96-year-old will not face deportation

Date: Aug 15, 2011

96-year-old Gladys Jefferson is being offered alternate visa arrangements by department officials after her application for a permanent residency was refused on the grounds of ill health.

But the federal minister for immigration and citizenship Chris Bowen has issued a statement to alleviate fears that the great-grandmother will be facing immediate deportation.

He asserts: "Mrs Jefferson is lawfully in Australia and currently has a visa application before the department. There are no plans to remove her whatsoever."

Mr Bowen continues by saying that his department has been working to provide the elderly lady's family with information on legal avenues that will allow her to lawfully reside in Australia.

Media reports that indicated Mrs Jefferson could be facing deportation after her initial application was denied were erroneous, according the the minister.

The great-grandmother - a British citizen - currently lives with her daughter and son-in-law near the White Hills region of northern Tasmania.

She originally entered Australia on a tourist visa after she experienced failing health and mental issues while living on the Isle of Wight.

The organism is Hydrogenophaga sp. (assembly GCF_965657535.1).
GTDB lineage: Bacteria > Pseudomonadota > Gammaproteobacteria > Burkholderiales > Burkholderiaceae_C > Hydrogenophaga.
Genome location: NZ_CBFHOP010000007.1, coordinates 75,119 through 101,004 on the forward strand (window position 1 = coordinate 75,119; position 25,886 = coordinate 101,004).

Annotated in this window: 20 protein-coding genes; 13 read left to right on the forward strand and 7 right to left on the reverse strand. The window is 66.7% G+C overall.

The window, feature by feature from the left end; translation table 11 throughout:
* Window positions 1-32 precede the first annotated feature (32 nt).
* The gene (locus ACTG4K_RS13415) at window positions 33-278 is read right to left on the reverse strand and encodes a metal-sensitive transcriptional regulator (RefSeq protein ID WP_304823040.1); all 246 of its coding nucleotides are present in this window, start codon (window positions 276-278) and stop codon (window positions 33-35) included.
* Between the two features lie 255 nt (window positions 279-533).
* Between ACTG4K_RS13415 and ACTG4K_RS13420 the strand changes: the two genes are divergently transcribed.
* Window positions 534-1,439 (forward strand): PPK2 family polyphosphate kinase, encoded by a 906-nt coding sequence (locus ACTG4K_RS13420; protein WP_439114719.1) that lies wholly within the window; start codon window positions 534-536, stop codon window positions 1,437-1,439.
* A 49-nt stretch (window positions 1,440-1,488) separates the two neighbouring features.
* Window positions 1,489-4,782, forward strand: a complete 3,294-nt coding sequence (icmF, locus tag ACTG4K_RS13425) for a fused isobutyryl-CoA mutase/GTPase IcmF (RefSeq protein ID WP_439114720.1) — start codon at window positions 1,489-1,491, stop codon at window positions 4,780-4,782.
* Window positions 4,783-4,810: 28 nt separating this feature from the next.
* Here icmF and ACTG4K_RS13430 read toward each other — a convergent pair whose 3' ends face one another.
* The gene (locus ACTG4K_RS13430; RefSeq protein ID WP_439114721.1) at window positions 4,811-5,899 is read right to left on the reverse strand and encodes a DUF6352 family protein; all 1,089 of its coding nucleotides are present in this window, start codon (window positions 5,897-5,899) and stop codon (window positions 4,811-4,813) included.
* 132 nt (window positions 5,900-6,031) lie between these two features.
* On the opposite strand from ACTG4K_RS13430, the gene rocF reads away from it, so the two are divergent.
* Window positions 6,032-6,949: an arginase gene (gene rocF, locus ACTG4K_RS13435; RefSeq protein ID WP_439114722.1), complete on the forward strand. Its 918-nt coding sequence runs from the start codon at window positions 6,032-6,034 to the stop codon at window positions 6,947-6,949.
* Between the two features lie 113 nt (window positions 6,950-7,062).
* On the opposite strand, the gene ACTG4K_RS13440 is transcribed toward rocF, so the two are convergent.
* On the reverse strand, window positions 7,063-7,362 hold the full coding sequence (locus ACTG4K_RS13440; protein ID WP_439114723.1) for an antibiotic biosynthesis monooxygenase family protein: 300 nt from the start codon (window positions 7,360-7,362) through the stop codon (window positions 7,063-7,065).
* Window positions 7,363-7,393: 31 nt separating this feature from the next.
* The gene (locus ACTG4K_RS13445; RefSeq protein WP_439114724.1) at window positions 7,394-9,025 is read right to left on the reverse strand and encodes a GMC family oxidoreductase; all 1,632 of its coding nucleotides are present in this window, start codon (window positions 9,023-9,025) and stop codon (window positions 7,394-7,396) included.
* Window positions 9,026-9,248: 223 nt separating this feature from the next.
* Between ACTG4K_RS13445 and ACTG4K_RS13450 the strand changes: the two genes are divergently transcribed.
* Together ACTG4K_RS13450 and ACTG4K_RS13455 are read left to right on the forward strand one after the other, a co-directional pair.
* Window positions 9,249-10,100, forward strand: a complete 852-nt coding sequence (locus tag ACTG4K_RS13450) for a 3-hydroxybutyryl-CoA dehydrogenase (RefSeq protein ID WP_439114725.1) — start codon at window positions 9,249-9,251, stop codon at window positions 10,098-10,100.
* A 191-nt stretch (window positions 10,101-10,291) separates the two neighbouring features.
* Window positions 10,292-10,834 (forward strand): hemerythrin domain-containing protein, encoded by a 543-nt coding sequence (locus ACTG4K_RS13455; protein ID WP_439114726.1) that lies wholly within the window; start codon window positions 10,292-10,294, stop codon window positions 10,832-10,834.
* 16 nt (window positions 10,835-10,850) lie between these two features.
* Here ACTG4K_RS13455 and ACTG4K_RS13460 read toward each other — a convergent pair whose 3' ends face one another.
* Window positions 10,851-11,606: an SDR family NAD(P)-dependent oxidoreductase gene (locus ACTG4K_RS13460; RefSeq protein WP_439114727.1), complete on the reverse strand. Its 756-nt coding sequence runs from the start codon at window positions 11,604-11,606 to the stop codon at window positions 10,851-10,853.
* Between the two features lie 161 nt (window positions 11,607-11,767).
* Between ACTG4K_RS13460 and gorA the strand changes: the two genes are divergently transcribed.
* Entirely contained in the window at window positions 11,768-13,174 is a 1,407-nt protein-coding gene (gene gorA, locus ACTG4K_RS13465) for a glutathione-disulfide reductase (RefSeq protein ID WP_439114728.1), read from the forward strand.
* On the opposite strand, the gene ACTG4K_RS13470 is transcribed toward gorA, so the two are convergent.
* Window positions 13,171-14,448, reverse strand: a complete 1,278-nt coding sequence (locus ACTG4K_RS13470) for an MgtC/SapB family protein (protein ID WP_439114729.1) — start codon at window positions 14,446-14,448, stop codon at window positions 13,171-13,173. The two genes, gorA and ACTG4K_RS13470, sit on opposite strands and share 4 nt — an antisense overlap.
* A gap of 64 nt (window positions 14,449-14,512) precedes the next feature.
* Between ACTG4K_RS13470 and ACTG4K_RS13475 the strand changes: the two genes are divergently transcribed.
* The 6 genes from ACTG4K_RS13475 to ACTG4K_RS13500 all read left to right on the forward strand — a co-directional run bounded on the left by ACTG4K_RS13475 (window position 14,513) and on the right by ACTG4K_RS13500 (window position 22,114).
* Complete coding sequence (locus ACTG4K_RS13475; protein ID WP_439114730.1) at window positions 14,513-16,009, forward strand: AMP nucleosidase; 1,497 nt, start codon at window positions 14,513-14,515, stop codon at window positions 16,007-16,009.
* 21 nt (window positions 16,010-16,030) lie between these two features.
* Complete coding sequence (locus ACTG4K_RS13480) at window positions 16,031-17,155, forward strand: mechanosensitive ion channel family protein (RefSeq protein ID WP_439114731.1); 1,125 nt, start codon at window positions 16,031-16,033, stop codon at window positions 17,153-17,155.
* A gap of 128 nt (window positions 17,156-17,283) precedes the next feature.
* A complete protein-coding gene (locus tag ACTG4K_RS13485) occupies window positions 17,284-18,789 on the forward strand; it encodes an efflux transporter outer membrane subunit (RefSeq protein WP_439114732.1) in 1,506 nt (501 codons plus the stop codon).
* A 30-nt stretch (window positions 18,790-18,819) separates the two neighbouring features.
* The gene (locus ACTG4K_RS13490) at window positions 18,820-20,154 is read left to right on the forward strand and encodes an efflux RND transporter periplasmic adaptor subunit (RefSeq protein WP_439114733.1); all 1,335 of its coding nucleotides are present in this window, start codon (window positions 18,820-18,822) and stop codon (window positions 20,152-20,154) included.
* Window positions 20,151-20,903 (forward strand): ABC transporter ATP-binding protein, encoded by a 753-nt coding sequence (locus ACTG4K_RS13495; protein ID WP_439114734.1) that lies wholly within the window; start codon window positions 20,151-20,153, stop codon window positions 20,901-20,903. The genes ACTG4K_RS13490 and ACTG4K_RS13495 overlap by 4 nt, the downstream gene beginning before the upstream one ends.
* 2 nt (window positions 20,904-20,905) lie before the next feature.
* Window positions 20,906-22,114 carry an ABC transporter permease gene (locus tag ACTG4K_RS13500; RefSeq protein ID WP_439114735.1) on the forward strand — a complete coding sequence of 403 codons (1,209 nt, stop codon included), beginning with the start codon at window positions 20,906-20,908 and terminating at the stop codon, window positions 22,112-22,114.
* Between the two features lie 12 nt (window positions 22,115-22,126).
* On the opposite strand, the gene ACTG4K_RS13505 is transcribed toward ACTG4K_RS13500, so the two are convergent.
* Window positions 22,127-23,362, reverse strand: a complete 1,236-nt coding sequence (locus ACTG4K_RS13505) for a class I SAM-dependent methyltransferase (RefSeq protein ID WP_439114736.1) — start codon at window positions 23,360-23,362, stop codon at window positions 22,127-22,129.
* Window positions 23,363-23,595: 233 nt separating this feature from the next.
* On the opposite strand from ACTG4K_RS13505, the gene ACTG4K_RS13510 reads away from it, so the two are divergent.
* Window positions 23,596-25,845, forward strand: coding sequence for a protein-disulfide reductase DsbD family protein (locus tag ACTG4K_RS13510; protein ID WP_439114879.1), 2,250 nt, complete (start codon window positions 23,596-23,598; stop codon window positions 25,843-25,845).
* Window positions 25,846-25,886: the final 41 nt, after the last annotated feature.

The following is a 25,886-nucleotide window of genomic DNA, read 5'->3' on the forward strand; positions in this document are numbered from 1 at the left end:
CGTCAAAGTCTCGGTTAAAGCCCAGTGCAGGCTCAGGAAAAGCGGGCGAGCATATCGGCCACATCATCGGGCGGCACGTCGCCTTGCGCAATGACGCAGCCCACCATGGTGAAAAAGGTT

According to the Department of Immigration and Citizenship (DIAC), an application for a contributory aged parent residential visa (subclass 864) requires a thorough medical examination.

In this case it was reported that Mrs Jefferson's health issues were the reason her request for a residential visa was denied.

Fears were raised that the lengthy trip back to the United Kingdom could pose a serious risk to the 96-year-old's aged constitution.

Her family has since engaged the services of an experienced immigration lawyer to help them work with the DIAC to identify legal avenues that could provide Mrs Jefferson with an appropriate visa.

Mr Bowen also made sure it was understood that the application would be receiving no special attention from his department.

"While we sympathise with the family’s circumstances, people wanting to migrate to Australia must meet visa requirements - including the health requirement - for the department to be able to lawfully grant them a visa," he asserted.

The application process for a residential visa can be time consuming and requires a number of fees to be paid to the department - most of which are non-refundable.

Persons interested in applying for the legal right to live and work in Australia may want to consider consulting with a trusted migration lawyer who can assist in the collation of the required documentation and provide an assessment of an individual's application.